Submission Process

Review of proposals will begin on October 20, 2020 and continue throughout the fall until awarded proposals are selected. Work on selected proposals will be conducted in the late fall and early winter, with specific deliverable due dates determined among SCN leads and awarded proposal authors according to needs of project.

Please direct questions to Josh Bolick (jbolick@ku.edu), Maria Bonn (mbonn@illinois.edu), and/or Will Cross (wmcross@ncsu.edu).

Note: this CFP is also available as a Google Doc with comments enabled. Feedback on the CFP itself (including suggestions for improving it) is welcome and appreciated.

Voices from the Field: Case Studies

We’re excited to share a series of updates on the development of our forthcoming book, Scholarly Communication Librarianship and Open Culture: Law, Economics, and Publishing (ACRL). More specifically, on the third and final unit, “Voices from the Field,” which consists of short practical pieces by practitioners engaged in scholcomm and related work, intended to provoke reflection and discussion. “Voices” is further divided into Perspectives, Intersections, and Case Studies. This is an update on the Case Studies contributions. A similar post for Perspectives was shared on 7/20/20, and another on Intersections will be posted soon.

When we issued the CFP in November, we really had no idea what the response might be. We ended up with more great ideas than we had room for, which was both wonderful and heartbreaking. In the end, we did our best to balance various considerations and selected 26 proposals to move forward. Honestly, all of the proposals were great and deserve development. Now that we’re seeing all those selected wrapping up towards final drafts, we couldn’t be happier with them! It’s so exciting to see all these excellent ideas come together, and to be able to provide a platform for them!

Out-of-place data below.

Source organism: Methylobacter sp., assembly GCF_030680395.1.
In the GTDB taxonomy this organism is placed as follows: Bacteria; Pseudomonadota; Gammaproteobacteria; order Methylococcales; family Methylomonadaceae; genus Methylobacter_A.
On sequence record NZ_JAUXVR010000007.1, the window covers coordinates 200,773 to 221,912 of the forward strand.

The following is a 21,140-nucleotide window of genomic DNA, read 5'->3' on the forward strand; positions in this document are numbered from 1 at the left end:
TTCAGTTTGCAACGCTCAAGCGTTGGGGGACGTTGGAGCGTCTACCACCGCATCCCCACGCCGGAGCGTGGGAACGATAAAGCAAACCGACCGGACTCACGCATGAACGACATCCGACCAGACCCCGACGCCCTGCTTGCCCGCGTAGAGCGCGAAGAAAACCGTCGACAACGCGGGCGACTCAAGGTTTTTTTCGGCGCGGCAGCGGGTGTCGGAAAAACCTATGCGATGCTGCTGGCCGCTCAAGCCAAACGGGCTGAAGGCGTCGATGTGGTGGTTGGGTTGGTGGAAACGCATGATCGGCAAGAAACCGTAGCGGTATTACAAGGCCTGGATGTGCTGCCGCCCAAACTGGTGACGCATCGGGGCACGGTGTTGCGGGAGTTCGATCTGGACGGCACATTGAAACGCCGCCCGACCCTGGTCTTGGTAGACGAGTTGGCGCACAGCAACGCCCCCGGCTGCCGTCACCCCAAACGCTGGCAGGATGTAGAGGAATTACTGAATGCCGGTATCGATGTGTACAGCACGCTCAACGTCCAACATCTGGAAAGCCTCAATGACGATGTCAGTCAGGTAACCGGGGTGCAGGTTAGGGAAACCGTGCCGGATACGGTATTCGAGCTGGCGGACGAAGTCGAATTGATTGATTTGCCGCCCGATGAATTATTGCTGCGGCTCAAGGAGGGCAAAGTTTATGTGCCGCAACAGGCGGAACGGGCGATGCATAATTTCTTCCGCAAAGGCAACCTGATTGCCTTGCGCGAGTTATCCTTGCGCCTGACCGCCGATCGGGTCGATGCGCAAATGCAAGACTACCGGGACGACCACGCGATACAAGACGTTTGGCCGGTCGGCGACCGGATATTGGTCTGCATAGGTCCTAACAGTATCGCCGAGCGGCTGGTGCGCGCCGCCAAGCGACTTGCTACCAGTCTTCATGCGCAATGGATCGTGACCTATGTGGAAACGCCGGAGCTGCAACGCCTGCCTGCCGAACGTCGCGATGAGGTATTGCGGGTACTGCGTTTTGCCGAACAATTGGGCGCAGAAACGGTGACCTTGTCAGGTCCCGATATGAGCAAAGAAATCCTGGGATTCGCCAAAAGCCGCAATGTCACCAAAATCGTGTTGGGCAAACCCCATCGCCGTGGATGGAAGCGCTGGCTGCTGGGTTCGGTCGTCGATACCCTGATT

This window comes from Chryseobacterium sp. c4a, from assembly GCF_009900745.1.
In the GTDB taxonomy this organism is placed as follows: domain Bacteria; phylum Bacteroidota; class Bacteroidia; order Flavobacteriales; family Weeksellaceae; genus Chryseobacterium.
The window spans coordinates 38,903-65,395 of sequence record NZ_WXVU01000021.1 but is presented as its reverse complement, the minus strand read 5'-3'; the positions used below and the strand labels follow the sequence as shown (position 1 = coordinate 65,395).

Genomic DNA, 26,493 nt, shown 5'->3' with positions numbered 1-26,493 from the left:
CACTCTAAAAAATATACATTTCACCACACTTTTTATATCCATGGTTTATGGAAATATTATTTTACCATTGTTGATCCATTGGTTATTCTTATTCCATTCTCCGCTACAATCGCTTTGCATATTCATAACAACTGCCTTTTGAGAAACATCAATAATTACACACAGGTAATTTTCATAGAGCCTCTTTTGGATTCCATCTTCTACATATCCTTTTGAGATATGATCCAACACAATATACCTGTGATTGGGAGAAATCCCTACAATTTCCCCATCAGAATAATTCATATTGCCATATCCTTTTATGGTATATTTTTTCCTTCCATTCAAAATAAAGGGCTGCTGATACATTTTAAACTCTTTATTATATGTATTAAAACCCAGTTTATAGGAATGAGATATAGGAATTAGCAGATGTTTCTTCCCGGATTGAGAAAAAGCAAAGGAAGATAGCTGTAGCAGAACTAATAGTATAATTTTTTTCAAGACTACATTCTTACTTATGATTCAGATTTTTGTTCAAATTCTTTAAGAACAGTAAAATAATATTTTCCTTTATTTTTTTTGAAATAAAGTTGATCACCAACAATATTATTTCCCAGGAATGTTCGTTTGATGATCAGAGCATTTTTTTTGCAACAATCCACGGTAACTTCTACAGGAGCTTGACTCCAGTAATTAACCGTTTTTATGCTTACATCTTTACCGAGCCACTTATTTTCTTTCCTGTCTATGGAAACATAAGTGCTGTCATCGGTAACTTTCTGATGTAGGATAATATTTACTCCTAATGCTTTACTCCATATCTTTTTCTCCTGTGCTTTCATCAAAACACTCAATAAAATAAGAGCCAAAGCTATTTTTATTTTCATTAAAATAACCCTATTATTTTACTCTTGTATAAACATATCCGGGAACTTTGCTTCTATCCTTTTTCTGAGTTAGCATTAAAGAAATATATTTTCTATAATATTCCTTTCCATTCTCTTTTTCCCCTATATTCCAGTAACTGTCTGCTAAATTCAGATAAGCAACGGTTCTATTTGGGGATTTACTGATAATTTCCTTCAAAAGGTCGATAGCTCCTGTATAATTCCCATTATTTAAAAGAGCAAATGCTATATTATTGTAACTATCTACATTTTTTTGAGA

From the CFP:

Case Studies present stories and lessons learned drawn from experience. Case Studies should provide specific, contextualized examples of the kinds of tasks and questions librarians working in scholarly communication encounter and strategies for response. A case study will describe and evaluate a case, reflecting upon the issues involved and their implications for scholars and scholarship. It will suggest possible responses to the case and evaluate the effectiveness and possible challenges of those strategies. A case study grounded in actual experience might also describe the actions that were taken and reflect upon subsequent outcomes.

Examples of Case Studies might include a specific course marking project done at an institution working to support OER and textbook affordability, a digital humanities project that used interdisciplinary expertise in the libraries, or a library research data management initiative that helps researchers meet funder mandates for open data.

The Case Studies reflect a broad set of issues and practices grounded in the diverse environments where scholarly communication is practiced. From established scholcomm voices like Harvard and Simon Frasier to regional and emerging leaders, scholarly communication practitioners share successful models, first-of-a-kind projects, and strategies for building community.